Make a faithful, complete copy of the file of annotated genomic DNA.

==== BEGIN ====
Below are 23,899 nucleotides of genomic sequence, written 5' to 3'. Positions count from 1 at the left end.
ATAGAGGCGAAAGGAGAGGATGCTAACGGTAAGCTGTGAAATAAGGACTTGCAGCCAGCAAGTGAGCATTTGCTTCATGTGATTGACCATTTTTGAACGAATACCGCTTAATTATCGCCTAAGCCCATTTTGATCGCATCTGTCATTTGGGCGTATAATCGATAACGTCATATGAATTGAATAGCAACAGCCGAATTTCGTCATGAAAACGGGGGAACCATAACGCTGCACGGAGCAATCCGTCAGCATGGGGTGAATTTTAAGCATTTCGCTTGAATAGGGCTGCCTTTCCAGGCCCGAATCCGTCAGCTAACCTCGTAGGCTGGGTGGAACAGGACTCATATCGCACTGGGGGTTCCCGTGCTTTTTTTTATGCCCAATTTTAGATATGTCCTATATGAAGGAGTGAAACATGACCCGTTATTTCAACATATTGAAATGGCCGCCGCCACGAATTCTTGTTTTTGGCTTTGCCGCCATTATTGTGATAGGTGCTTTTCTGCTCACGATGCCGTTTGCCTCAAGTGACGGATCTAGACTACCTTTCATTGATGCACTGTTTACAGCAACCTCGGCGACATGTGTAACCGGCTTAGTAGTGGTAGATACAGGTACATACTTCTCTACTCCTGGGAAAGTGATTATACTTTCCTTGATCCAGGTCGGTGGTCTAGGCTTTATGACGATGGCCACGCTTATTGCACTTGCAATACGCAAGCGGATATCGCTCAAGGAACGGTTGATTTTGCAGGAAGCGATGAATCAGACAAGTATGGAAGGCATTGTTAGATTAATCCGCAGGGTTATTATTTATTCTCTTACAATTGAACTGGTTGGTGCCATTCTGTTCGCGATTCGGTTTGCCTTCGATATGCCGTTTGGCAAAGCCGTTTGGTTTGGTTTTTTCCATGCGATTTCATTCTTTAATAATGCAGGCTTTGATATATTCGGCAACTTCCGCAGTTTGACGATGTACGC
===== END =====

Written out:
Below are 23,899 nucleotides of genomic sequence, written 5' to 3'. Positions count from 1 at the left end.
ATAGAGGCGAAAGGAGAGGATGCTAACGGTAAGCTGTGAAATAAGGACTTGCAGCCAGCAAGTGAGCATTTGCTTCATGTGATTGACCATTTTTGAACGAATACCGCTTAATTATCGCCTAAGCCCATTTTGATCGCATCTGTCATTTGGGCGTATAATCGATAACGTCATATGAATTGAATAGCAACAGCCGAATTTCGTCATGAAAACGGGGGAACCATAACGCTGCACGGAGCAATCCGTCAGCATGGGGTGAATTTTAAGCATTTCGCTTGAATAGGGCTGCCTTTCCAGGCCCGAATCCGTCAGCTAACCTCGTAGGCTGGGTGGAACAGGACTCATATCGCACTGGGGGTTCCCGTGCTTTTTTTTATGCCCAATTTTAGATATGTCCTATATGAAGGAGTGAAACATGACCCGTTATTTCAACATATTGAAATGGCCGCCGCCACGAATTCTTGTTTTTGGCTTTGCCGCCATTATTGTGATAGGTGCTTTTCTGCTCACGATGCCGTTTGCCTCAAGTGACGGATCTAGACTACCTTTCATTGATGCACTGTTTACAGCAACCTCGGCGACATGTGTAACCGGCTTAGTAGTGGTAGATACAGGTACATACTTCTCTACTCCTGGGAAAGTGATTATACTTTCCTTGATCCAGGTCGGTGGTCTAGGCTTTATGACGATGGCCACGCTTATTGCACTTGCAATACGCAAGCGGATATCGCTCAAGGAACGGTTGATTTTGCAGGAAGCGATGAATCAGACAAGTATGGAAGGCATTGTTAGATTAATCCGCAGGGTTATTATTTATTCTCTTACAATTGAACTGGTTGGTGCCATTCTGTTCGCGATTCGGTTTGCCTTCGATATGCCGTTTGGCAAAGCCGTTTGGTTTGGTTTTTTCCATGCGATTTCATTCTTTAATAATGCAGGCTTTGATATATTCGGCAACTTCCGCAGTTTGACGATGTACGC